I came across a sequence and tried to find out to what it converges. I have a conjecture and a proof for it, but I am not sure whether it is correct. The sequence develops in the following matter: \begin{align*} x_1 &= \frac{1}{2} - s \\ x_2 &= \frac{1}{2} - s + \frac{1}{2}x_1^2 \\\vdots \\x_t &= \frac{1}{2} - s + \frac{1}{2}x_{t-1}^2 \end{align*} where $s \in (0,\frac{1}{2})$.

So my conjecture is that this sequence converges to $1 - \sqrt{2s}$ whenever $t$ tends to infinity, numerically it seems to be right.

So far I have been thinking about the following approach: Suppose that the sequence converges to some $\bar{x}$, then the average of that sequence must also converge to $\bar{x}$. Therefore, it must hold that $\frac{1}{t} \sum\limits_{i=1}^{t}x_i$ tends to $\bar{x}$ whenever $t$ tends to infinity. Now, summing up the equations describing the sequence we have: \begin{align*} \sum\limits_{i=1}^{t} x_i = t\cdot(\frac{1}{2} - s) + \frac{1}{2}\sum\limits_{i=1}^{t-1} x_i^2 \end{align*} Multiplying with $\frac{2}{t}$ and rearranging terms yields: \begin{align*} 2s = 1 - \frac{2}{t}\sum\limits_{i=1}^{t}x_i + \frac{1}{t}\sum\limits_{i=1}^{t-1}x_i^2 \end{align*} which we can rewrite to finally get: \begin{align*} 2s = \frac{\sum\limits_{i=1}^{t} (1-x_i)^2}{t} - \frac{x^2_t}{t} \end{align*} From this point on, I am not sure what to do. Assuming that the sequence converges to some $\bar{x}$, I know that the last term on the RHS would tend to 0. If now the first term on the RHS would tend to $(1-\bar{x})^2$, then I would indeed find that $\bar{x} = 1 - \sqrt{2s}$. So my question is whether this proof is correct or whether I am missing something.

Thanks for your help!


Your answer seem to be correct but let me give you another approach to this problem, hopefully an easier way.

Note that your sequence is defined by the following recurrence relation: $$x_1=\frac{1}{2}-s,\,\, x_{t+1}=\frac{1}{2}-s+\frac{1}{2}x^{2}_t=x_{1}+\frac{1}{2}x^{2}_t$$

Since $s\in(0,\frac{1}{2})$ the first term is positive. I'll drop some details but you can show using induction that the sequence is monotonically increasing and bounded by 1, so we know it converges, further more we know it converges to its supremum!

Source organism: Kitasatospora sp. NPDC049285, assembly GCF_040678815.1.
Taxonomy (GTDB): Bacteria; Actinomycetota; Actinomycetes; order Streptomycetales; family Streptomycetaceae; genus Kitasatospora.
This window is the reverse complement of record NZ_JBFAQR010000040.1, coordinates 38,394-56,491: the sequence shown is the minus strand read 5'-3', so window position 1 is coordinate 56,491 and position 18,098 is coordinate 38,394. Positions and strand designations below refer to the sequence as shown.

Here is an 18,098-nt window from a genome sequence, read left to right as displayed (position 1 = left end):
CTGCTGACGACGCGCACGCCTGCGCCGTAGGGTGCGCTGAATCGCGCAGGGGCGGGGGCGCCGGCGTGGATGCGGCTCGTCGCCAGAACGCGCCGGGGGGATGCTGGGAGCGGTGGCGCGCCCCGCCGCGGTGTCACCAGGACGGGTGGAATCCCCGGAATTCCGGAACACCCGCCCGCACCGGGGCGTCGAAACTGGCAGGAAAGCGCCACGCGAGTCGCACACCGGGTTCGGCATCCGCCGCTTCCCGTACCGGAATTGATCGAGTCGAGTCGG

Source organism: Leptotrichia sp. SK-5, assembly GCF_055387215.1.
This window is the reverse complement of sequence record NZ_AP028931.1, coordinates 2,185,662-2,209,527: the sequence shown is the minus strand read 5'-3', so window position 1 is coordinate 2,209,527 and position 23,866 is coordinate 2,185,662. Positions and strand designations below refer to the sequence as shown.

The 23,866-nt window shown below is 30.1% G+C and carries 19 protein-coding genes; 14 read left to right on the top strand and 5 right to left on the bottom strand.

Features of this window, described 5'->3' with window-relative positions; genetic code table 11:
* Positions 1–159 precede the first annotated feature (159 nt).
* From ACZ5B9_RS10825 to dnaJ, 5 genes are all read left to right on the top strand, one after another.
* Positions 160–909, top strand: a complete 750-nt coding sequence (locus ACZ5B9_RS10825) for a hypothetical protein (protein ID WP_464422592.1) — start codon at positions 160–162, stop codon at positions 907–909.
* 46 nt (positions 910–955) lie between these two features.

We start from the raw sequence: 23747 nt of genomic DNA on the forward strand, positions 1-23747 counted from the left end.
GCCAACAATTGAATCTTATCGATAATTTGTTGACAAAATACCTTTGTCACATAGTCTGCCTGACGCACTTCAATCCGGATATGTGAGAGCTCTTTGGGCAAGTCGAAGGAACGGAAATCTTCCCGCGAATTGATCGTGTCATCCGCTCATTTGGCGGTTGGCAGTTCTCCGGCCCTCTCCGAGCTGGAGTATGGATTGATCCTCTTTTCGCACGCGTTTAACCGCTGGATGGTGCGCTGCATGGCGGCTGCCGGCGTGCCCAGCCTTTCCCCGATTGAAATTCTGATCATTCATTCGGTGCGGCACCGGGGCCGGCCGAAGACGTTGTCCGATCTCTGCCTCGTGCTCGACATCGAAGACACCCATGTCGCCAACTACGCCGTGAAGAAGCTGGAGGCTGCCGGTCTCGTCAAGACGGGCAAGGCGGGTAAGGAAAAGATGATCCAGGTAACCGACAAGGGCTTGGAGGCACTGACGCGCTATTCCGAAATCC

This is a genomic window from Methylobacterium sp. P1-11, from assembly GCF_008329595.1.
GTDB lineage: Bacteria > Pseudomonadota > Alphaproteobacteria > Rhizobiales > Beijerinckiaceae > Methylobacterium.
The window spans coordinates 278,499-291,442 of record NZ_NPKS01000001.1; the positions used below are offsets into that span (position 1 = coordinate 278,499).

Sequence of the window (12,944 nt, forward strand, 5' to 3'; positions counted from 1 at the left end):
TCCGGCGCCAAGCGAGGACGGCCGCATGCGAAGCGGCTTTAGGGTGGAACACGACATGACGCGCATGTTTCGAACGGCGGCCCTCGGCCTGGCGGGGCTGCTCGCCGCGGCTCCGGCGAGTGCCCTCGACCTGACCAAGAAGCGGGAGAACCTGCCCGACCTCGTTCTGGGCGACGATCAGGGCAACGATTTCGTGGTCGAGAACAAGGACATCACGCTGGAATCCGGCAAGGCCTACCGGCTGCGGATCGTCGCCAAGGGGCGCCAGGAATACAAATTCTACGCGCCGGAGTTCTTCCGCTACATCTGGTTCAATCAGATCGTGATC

So let $L=\underset{t\to\infty}{\lim}x_t$, $x_{t+1}$ is a subsequence of $x_t$ so it converges to $L$ as well and we get the equation from the recurrence formula as t goes to infinity: $$L=(\frac{1}{2}-s)+\frac{1}{2}L^2$$

Rearranging the equation and using the quadratic formula we get: $$L=1\pm\sqrt{2s}$$

but since we know the sequence converges to its supremum and is bounded by $1$ we conclude: $L=1-\sqrt{2s}$

  • $\begingroup$ Look at this answer @P3rs3rk3r. In general if you have a difference equation and you're interested in finding a stable point of the sequence, just set the variables equal to each other and solve. Of course, this works only when the sequence converges, so we have to show this separately, as is done in this answer. $\endgroup$ – Allawonder Sep 22 '19 at 12:51
  • $\begingroup$ Thank you very much guys! $\endgroup$ – P3rs3rk3r Sep 22 '19 at 13:00

The proof seems fine. There are two things missing, but they are fixable.

First off, you already mentioned that you believe $\frac1t\sum_{i=1}^t(1-x_i)^2$ tends to $(1-\overline{x})^2$ if $x_i\to\overline{x}$. This is true in a more general sense. For any continuous $f:\mathbb{R}\to\mathbb{R}$ we have $\frac1t\sum_{i=1}^tf(x_i)\to f(\overline{x})$ if $x_i\to\overline{x}$. This is because $x_i\to\overline{x}$ implies $f(x_i)\to f(\overline{x})$.

Secondly, you start your proof by assuming the sequence converges, but this requires justification. This is not that difficult in this case. You can first show by induction that the sequence will always be in the interval $[0,1-\sqrt{2s}]$. You can then use that to also show that the sequence is increasing. Then because the sequence is increasing but bounded from above, it follows that it converges.

There is also an easier way to show what the limit is when you know that the limit exists. We have $$\overline{x}:=\lim_{i\to\infty}x_i=\lim_{i\to\infty}\frac12-s+\frac12x_{i-1}^2=\lim_{i\to\infty}\frac12-s+\frac12x_i^2=\frac12-s+\frac12\overline{x}^2.$$ Then using your favorite method to solve quadratics you can find $\overline{x}=1-\sqrt{2s}$.

  • $\begingroup$ Thank you very much! $\endgroup$ – P3rs3rk3r Sep 22 '19 at 13:00

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